Kalekana Powerpuff Kids’ Club: Improving the lives of young Fijians

Kalekana community at Lami Fun Day

Like many of Fiji’s informal communities and settlements, when many people hear the name ‘Kalekana’, they associate it with drugs, crime and poverty. Yet, a group of dedicated youths are working on changing that narrative.

“We created the Kalekana Powerpuff Kids’ Club seven months ago and we’re very proud of its progress,” says Maggie.

“These kids are still trying to understand life, what to do and what not to do, so our main focus is on them. 

According to Joanna, these children are dealing with many forms of abuse, drug abuse being one of them. 

“Most of the kids are sniffing glue because it’s cheap and accessible. 

Joanna says there is a serious need for better parental guidance and more awareness on children’s rights. 

“Some parents counsel their kids at home, saying ‘iko na gone (you’re a kid) or gone ca (you’re a rebellious kid).’

“The voices of our children and youths are never heard. They are always neglected in community meetings — they are taught to sit down and listen. 

“So, these children need empowerment. When they have the full support, they won’t resort to crime,” Joanna asserts. 

Kalekana Kids Club
Painting sunsets

In response, the duo have organised events such as the Lami Fun Day at Johnny Singh park to keep the young ones off the streets. 

“We helped organise the Lami Fun Day. We arranged for sponsors like FMF and Fiji Water to support us. We even painted the ground ourselves,” said Maggie. “There were six of us that stayed up all night to paint the ground from 2am-6am. We didn’t have torches so the moon was our light.

“There was so much to eat and drink that day! We just wanted the best time for our kids and youths. 

Other club activities include playing vidividi (board game), painting sessions, picking up litter within the community and planting mangroves along the Lami seashore.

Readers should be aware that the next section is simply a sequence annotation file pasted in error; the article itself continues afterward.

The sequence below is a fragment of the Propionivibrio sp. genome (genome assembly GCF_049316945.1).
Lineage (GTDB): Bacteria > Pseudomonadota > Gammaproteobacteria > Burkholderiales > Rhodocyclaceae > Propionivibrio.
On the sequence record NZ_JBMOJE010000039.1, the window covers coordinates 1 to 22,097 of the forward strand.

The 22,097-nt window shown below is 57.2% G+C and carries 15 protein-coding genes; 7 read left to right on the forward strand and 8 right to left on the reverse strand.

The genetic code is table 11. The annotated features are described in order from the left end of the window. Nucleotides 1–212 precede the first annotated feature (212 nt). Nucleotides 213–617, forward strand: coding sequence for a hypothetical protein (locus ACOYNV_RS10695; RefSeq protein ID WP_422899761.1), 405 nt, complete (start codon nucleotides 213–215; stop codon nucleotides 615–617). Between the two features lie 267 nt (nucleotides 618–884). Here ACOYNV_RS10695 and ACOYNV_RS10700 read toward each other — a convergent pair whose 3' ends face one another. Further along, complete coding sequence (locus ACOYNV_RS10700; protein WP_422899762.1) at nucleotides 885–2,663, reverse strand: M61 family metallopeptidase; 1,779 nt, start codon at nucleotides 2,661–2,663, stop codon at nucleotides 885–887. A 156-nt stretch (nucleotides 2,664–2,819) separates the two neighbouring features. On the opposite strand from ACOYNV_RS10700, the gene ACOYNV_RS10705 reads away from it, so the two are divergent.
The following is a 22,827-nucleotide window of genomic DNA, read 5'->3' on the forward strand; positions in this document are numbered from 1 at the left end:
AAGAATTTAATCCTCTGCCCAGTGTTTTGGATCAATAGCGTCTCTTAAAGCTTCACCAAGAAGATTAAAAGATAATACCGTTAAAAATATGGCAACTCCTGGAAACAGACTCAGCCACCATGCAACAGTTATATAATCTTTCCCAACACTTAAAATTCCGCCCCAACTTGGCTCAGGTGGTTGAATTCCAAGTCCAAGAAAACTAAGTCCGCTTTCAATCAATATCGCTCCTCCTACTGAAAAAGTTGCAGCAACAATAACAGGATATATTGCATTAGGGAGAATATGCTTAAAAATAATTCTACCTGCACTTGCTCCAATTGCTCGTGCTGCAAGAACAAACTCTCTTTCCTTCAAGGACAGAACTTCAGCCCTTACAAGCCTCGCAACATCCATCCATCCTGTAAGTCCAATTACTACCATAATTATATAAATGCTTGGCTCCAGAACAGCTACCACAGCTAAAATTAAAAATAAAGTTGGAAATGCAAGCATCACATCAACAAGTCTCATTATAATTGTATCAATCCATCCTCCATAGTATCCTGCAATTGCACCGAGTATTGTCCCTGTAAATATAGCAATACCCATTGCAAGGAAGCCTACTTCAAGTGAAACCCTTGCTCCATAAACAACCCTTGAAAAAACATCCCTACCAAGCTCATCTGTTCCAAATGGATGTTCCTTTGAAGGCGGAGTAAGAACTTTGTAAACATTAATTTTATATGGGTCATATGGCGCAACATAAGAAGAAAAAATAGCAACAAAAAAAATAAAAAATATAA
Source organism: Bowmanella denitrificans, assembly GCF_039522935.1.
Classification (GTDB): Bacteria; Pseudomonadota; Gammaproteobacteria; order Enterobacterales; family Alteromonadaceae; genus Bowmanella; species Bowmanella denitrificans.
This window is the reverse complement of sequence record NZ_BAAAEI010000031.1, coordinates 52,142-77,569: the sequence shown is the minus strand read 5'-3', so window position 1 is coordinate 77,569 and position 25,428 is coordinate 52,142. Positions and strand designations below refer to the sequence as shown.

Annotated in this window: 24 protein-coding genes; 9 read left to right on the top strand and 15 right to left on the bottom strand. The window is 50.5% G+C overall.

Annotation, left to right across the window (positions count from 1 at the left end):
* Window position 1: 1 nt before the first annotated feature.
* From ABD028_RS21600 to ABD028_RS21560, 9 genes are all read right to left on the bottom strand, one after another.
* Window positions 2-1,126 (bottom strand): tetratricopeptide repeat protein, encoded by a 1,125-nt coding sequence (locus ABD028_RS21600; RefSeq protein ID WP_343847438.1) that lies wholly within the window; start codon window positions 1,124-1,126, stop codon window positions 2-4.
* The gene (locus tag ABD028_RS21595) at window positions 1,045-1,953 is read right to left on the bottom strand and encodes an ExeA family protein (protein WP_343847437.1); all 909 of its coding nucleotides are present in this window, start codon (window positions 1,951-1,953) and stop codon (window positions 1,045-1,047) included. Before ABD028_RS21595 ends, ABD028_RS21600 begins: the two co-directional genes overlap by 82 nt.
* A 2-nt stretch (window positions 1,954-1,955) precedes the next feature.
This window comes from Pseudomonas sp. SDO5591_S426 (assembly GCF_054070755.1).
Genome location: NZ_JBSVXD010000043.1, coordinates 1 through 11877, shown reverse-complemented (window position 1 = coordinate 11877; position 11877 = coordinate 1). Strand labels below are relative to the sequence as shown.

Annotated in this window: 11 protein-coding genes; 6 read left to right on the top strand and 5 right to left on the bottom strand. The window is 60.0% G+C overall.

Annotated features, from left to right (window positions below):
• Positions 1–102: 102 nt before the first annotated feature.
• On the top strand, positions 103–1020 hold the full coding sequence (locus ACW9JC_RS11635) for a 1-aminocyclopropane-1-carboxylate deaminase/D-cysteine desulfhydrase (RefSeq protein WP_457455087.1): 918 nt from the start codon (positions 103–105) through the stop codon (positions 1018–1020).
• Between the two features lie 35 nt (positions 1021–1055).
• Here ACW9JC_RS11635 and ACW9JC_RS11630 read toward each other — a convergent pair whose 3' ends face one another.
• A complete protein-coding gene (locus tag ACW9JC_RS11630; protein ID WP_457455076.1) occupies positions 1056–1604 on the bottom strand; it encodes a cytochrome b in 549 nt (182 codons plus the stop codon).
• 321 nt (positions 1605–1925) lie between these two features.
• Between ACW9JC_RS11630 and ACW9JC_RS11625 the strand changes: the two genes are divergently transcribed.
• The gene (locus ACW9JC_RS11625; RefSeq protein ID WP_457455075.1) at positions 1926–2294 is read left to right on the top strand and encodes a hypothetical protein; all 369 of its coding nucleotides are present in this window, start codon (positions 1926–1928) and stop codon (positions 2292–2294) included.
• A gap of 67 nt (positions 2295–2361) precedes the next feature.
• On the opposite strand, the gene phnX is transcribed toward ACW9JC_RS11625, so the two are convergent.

When asked what motivates them to look after the children, Joanna says “It’s motherly love!” 

“Sometimes we sit down and look at each other, asking ourselves, “Why are we doing this? 

“It’s just love!

“Maggie is a young person and I’m a mom of ten children. I have my business and my family to look after. But we both kept that aside — just to have some time to help these children,” Joana expressed. 

“Eight youths from Kalekana are currently enrolled in a small engine repair course. We don’t want them to just have certificates, but to keep using those skills. We’re in talks with Fiji Fish Limited so that our youths can join them and do boat engine repairs,” Maggie said.

She adds some youths have also undergone training to be future sports’ umpires and referees.

What’s also noteworthy is that many living in Kalekana are of Solomon Islander ancestry.

In the 1800s, Solomon Islanders were brought to work in the cotton and sugar cane plantations in Fiji through the blackbirding trading system, the Fiji Museum notes.

Having a land to call their own is also a problem, Joana highlighted. 

“The land doesn’t belong to the Solomon Island descendants and Kalekana is a settlement. 

“I don’t know what’s happening with the Bose Levu Vakaturaga (Great Council of Chiefs) now because the Solomon descendants went to Bau Island last month to ask if the GCC can liaise with the government to freely give the land, where all the Solomon descendants are, so they can have their own land,” she said. 

“We have yet to call this place our home. 

The issue of land has also affected the progress of the Kalekana Rugby Club

Since 2021, the team has been performing well in local rugby tournaments.

“They need a training ground. Most of the time, they train at Johnny Singh park. They train there every week and they aren’t the only ones that use the ground,” said Maggie. 

“We would often host kava barrels to fundraise for our rugby tournament expenses. Or climb for coconuts to sell and earn for our tournament entry fees,” a club player explained.

“When we started playing rugby, I believe the crime rate dropped because the sport brought everyone together – it united us!,” he said. 

“When our young kids see that their older peers are provided the help they need, they too will feel encouraged to set goals and reach them,” added Maggie. 

Editor’s note: this article was updated to add a reference to cotton plantations (29/6/23)

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